Expression profile meta-analysis
To systematically analyze the expression profile of brain tissues from patients with MDD, we integrated the expression profile datasets from anterior cingulate cortex and prefrontal cortex respectively to increase confidence in the biological reality. The integrated datasets of ACC contained 152 samples, including 76 disease samples and 76 healthy controls. While integrated datasets of PFC included 126 samples, 63 of them were disease samples and 63 healthy controls. The “limma” R package was applied for the identification of differentially expressed genes (DEGs). As a result, 586 DEGs were obtained in ACC (Fig 1a) and 616 DEGs in PFC (Fig 1b). Comparative analysis between the two brain tissues showed that the gene expression patterns in these two tissues were highly consistent, with most of the DEGs down-regulated in both tissues (Fig 1c). Up to 50 % DEGs were dysregulated in both of the two tissues. These results indicated that during depression development, there is a certain relevance in the abnormal alterations between the two brain tissues.
Co-expression network construction
The dependencies between genes and their relationships to other co-expressed genes reflected closely associations of these genes in biology (33). It is speculated that the significantly co-expressed genes may have similar biological functions and associate with similar or same biological pathways. We utilized Pearson correlation coefficient to identify the co-expression relationships of genes from the two brain tissues in both normal and disease conditions. Co-expression networks were constructed based on these relationships by cytoscape software (Fig 2).
The network topological properties were analyzed (Table 1). As compared to normal condition, the number of nodes had no significant change in the co-expression network under disease condition, but gene connections obviously loss in the network, which may result in the increase of unconnected nodes in the disease network (Table 1). The network clustering coefficient, density and centralization were significantly reduced, suggesting that the centrality and robustness of the disease network were significantly decreased as compared to the normal network. We statistically calculated the significance of the gene connections in both normal and disease conditions using Wilcox test. In PFC, Wilcox test P=0.04, and in ACC, P=1.227e-09. The results revealed that gain or loss of gene connections showed significant statistical significance in both tissues under disease condition, and more significant in ACC.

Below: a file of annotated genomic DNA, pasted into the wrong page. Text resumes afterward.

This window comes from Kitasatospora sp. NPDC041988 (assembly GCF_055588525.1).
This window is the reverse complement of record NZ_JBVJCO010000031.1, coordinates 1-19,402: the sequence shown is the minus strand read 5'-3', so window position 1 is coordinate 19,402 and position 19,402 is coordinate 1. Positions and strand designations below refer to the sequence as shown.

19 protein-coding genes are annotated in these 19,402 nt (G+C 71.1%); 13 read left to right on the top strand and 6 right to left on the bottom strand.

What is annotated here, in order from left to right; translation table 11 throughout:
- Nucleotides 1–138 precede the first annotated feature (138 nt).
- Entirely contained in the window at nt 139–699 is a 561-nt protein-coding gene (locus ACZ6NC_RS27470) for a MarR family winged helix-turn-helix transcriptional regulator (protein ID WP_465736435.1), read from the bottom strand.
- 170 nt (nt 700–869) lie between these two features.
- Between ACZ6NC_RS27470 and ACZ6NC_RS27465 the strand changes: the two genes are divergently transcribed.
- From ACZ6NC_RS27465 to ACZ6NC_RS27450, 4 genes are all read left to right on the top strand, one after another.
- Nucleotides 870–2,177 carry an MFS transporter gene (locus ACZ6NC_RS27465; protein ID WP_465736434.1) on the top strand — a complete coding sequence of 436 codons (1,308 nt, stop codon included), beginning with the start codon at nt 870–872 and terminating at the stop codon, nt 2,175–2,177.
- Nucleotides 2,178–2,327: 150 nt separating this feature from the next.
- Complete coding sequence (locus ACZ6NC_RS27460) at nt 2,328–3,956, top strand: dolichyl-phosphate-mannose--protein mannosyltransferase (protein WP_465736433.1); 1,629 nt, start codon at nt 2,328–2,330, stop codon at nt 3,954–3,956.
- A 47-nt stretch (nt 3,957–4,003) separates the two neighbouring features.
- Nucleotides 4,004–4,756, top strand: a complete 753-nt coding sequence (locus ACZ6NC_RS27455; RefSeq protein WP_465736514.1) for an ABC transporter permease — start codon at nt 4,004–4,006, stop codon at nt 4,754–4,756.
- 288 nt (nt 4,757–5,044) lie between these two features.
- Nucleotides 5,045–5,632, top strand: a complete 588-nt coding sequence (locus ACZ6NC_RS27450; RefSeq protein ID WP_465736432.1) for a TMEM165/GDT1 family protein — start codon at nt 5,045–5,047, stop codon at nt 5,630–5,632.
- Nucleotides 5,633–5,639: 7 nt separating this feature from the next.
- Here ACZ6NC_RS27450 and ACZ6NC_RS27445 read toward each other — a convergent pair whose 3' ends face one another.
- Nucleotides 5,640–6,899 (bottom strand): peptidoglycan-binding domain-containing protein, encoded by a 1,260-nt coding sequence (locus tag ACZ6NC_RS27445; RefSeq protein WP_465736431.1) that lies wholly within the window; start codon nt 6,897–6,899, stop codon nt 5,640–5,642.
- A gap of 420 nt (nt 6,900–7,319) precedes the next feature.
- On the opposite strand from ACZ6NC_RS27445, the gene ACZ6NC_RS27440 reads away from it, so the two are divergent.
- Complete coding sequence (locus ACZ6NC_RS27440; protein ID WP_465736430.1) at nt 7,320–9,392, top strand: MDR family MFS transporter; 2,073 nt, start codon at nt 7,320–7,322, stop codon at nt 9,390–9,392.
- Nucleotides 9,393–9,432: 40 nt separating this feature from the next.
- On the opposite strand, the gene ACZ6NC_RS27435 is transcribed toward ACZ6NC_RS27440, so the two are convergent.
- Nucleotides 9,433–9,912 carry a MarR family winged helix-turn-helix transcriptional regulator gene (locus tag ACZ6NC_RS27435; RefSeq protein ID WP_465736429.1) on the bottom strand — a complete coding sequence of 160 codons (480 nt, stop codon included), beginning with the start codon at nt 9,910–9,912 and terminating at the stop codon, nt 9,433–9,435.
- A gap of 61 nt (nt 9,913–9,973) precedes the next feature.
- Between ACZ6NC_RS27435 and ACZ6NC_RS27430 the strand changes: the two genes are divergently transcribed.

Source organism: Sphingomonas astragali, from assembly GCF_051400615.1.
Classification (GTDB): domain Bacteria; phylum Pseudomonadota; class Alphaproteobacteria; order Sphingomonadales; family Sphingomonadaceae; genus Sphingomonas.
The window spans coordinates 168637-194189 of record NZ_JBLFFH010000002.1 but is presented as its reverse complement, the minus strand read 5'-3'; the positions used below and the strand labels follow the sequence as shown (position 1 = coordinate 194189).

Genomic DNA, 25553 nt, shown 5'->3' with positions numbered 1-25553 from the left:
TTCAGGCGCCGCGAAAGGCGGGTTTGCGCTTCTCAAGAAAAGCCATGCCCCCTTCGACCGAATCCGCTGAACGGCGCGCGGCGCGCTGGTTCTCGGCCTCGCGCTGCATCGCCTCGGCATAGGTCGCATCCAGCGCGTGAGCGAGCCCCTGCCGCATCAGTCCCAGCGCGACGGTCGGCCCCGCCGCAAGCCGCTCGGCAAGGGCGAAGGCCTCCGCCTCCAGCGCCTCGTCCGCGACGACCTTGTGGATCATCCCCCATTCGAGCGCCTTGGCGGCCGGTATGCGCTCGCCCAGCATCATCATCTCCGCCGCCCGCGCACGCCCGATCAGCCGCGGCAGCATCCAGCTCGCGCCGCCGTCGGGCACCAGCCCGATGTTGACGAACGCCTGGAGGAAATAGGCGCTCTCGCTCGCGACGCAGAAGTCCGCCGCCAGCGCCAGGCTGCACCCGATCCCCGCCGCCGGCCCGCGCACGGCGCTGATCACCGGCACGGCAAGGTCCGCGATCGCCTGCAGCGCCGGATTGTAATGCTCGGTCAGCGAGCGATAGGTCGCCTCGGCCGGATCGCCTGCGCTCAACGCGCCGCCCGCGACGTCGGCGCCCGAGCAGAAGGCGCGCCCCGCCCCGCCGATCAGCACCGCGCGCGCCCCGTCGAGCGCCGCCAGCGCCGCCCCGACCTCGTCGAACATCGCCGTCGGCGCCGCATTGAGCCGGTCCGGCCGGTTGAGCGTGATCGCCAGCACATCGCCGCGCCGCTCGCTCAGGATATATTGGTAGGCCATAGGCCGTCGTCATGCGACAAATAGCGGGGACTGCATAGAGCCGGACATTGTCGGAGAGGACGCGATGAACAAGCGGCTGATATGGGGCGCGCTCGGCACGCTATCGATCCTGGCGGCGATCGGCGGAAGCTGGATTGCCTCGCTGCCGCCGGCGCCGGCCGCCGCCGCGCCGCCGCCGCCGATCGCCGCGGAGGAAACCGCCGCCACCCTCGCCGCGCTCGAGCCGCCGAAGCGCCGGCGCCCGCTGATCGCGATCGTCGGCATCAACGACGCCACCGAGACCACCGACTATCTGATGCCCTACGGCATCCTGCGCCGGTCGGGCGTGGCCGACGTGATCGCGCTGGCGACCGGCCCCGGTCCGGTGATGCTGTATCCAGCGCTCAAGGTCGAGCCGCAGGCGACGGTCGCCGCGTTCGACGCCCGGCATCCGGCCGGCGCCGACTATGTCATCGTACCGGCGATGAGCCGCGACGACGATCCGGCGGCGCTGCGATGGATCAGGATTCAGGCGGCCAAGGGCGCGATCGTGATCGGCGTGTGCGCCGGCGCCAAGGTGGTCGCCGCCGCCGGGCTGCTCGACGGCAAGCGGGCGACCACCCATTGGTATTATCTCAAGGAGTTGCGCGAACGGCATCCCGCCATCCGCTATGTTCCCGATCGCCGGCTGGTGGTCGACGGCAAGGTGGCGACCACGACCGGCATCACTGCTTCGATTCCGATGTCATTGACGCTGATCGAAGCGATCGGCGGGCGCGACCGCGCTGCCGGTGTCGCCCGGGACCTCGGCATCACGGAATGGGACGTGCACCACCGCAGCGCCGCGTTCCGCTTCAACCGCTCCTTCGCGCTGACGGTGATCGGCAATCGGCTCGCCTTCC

Comparative analysis on difference of networks
Through the network topology analysis, we found that as compared to normal control, in the brain tissues of patients with depression, the reduced connectivity and centrality of the disease co-expression network and the loss of gene connections were important features along with the disease development. To further compare the correlation of the two tissue lesions and the disease, we performed comparative analysis on the co-expression networks under disease condition. The nodes with gain of connections (Fig 3a) and loss of connections (Fig 3b) were compared in the two disease networks. We found that the number of nodes with gain of connections were nearly balanced with that of nodes with loss of connections in PFC (Fig 3c). Thus, in the disease condition, stability of PFC network is better than that of ACC network, and the PFC network showed better resistance to the disease signal. Our data also showed that the number of nodes with gain of connections in PFC network was higher than that in ACC network with ratio of 1.72:1, while the numbers of nodes with loss of connections tended to be similar in the two network with ratio of 1.02:1. Some genes had gain or loss of connections in both ACC and PFC cortex, which may be bridge genes connecting the two tissues by regulating similar biological functions in both parts.